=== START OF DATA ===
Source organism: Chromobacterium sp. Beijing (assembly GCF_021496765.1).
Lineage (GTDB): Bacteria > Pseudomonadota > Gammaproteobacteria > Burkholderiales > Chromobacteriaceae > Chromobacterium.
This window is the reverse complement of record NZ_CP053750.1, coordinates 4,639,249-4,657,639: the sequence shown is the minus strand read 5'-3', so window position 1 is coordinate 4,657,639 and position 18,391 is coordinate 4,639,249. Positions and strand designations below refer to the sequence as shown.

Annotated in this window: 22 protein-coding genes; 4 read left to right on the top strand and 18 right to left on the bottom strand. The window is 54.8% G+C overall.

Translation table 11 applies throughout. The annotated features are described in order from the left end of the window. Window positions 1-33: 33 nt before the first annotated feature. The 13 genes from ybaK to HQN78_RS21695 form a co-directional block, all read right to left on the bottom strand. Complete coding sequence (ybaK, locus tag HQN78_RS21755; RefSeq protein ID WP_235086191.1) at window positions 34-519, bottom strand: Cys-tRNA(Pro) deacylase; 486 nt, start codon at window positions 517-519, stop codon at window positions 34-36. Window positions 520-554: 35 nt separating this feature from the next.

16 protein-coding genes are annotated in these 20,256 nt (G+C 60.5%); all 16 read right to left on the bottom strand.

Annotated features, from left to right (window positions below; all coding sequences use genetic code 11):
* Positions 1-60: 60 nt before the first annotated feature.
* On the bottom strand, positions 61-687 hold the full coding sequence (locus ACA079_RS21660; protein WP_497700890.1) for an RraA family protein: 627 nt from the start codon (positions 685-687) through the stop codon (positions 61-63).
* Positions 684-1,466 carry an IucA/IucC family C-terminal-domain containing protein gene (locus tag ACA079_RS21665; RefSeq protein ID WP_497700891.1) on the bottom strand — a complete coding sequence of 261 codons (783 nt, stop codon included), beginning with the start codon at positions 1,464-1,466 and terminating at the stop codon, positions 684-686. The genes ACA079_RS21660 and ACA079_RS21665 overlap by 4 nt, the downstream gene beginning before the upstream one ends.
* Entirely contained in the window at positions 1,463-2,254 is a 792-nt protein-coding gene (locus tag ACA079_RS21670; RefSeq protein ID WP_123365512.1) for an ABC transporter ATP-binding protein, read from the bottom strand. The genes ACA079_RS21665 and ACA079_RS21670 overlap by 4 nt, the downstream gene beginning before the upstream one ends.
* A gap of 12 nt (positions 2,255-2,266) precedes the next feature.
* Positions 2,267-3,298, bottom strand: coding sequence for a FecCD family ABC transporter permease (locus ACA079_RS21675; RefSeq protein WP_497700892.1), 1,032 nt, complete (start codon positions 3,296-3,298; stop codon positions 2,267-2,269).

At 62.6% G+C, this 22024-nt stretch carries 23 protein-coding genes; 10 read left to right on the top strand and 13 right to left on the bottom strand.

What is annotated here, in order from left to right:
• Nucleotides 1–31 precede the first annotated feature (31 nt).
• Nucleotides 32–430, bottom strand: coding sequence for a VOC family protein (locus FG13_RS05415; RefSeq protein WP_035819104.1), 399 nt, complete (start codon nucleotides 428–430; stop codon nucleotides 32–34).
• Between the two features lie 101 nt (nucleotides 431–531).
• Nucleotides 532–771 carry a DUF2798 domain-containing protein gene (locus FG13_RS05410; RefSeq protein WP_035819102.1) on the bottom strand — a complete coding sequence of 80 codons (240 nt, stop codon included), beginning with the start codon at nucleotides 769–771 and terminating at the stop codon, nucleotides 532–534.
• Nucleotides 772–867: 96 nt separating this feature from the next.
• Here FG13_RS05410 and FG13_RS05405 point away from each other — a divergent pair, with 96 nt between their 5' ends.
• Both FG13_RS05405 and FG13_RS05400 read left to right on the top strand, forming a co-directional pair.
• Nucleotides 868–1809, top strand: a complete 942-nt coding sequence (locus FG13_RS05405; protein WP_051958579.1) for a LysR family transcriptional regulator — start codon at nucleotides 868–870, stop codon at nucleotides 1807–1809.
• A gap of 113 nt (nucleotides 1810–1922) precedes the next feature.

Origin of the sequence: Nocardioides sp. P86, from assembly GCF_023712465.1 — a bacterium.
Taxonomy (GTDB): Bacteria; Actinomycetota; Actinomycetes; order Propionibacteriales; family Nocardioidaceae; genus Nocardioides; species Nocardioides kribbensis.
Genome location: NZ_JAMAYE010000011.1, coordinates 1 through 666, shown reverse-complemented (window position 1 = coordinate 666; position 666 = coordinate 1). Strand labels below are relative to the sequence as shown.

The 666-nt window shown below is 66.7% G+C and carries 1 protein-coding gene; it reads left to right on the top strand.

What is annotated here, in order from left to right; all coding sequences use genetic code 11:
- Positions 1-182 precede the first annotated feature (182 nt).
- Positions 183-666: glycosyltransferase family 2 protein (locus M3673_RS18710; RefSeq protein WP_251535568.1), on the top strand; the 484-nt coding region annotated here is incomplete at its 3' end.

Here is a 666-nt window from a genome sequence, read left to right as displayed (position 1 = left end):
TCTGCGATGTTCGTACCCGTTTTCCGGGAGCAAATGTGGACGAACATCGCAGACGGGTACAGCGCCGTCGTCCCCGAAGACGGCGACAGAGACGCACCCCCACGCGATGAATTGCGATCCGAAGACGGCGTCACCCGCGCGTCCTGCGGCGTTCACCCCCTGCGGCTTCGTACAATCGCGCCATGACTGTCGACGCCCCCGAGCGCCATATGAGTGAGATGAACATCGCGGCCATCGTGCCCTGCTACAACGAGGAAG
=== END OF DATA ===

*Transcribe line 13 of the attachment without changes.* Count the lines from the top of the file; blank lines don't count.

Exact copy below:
* Positions 2,267-3,298, bottom strand: coding sequence for a FecCD family ABC transporter permease (locus ACA079_RS21675; RefSeq protein WP_497700892.1), 1,032 nt, complete (start codon positions 3,296-3,298; stop codon positions 2,267-2,269).